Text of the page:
David W. Bates, MD, MSc*
*This paper was prepared by David W. Bates, MD, MSc, for the Quality Grand Rounds Series. Sanjay Saint, MD, MPH, and Kaveh G. Shojania, MD, prepared the case for presentation.
Acknowledgments: The author thanks Kaveh Shojania and Sanjay Saint for preparation of the case and Yamini Jagannath for assistance with the manuscript.
Grant Support: Funding for the Quality Grand Rounds series is supported by the California HealthCare Foundation as part of its Quality Initiative.
Requests for Single Reprints: David W. Bates, MD, MSc, Division of General Internal Medicine and Primary Care, PBB-A3, Brigham and Women's Hospital, 75 Francis Street, Boston, MA 02115; e-mail, email@example.com.
Administration of the wrong medication is a serious and understudied problem. Because physicians are not directly involved in the drug administration process, they tend to overlook the possibility of adverse drug events and medication errors in their differential diagnoses of patient illnesses or acute deterioration. This article analyzes the case of a patient with iatrogenic hypoglycemia due to administration of the wrong medication: Insulin instead of heparin was used to flush the patient's arterial line. In addition to assessing the results of the institution's “root-cause analysis” of the factors contributing to this particular adverse event and the institution's response, this article reviews the literature on preventing medication errors. Key strategies that might have been helpful in this case include using checklists for common emergency conditions (such as altered level of consciousness) and automated paging for “panic laboratory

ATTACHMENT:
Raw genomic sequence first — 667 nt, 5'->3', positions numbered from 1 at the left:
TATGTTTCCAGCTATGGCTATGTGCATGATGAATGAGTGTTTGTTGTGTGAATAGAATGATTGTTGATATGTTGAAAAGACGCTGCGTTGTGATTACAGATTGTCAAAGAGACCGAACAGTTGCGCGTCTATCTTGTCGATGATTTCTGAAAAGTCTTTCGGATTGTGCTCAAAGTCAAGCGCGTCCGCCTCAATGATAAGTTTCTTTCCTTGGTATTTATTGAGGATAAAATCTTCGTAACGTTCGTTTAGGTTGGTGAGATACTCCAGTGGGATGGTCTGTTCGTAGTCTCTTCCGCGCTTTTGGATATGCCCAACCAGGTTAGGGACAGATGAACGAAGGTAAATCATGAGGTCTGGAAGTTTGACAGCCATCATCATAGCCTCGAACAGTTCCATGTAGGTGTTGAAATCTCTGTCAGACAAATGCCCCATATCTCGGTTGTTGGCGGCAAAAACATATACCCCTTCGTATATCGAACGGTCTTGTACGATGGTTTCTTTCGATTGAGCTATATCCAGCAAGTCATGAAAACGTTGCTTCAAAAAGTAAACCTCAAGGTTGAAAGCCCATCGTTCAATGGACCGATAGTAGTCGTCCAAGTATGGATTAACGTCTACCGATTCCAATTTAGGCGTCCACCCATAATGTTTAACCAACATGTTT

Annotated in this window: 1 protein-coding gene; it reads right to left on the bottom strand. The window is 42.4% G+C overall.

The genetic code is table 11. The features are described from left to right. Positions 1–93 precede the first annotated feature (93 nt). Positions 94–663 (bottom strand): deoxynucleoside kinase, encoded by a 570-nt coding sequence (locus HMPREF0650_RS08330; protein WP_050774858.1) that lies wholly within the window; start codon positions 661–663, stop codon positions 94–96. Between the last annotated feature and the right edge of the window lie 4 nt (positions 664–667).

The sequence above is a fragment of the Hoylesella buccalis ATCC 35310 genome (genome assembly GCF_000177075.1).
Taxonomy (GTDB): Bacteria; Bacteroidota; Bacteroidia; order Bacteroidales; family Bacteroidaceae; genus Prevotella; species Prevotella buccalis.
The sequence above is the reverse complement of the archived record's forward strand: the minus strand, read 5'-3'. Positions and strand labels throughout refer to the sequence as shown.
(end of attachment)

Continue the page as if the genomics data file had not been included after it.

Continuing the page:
values,” as well as instituting protocols for medication administration. Changing the system of administering medications by bar coding drugs, with checks of the medication, patient, and provider, could have prevented this accident. Finally, organizations need to strive for a “culture of safety” by providing opportunities to discuss errors and adverse events in constructive, supportive environments and by resisting pressure to find a scapegoat.
Table. Timeline of Events
Heparin and insulin vials as they appeared on the patient's bedside cart in the intensive care unit.
Intravenous insulin is lethal if it is given in substantially excessive amounts or in place of other medications. Insulin and heparin are often mistaken for one another because both are administered in units and both may be stored in proximity to each other.
Insulin was added to the automated dispensing device.
All staff who obtain medications from ward stock were instructed to keep medications secured in authorized places.
All nurses were reminded to keep medication carts locked when not attended.
Use of multidose vials of insulin and of heparin was prohibited.
Use of normal saline flushes to restore patency to arterial lines (instead of heparin flushes) was required.
An interdisciplinary team, composed of a staff pharmacist, pharmacy manager for inpatient services, staff nurse, clinical coordinator, physician, and clinical risk manager, was established to examine how to expedite the delivery of medications to patients while maintaining optimum medication practices.
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Bates DW. Unexpected Hypoglycemia in a Critically Ill Patient. Ann Intern Med. 2002;137:110–116. doi: 10.7326/0003-4819-137-2-200207160-00009
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Published: Ann Intern Med. 2002;137(2):110-116.
Cardiology, Coronary Risk Factors, Diabetes, Endocrine and Metabolism, Pulmonary/Critical Care.
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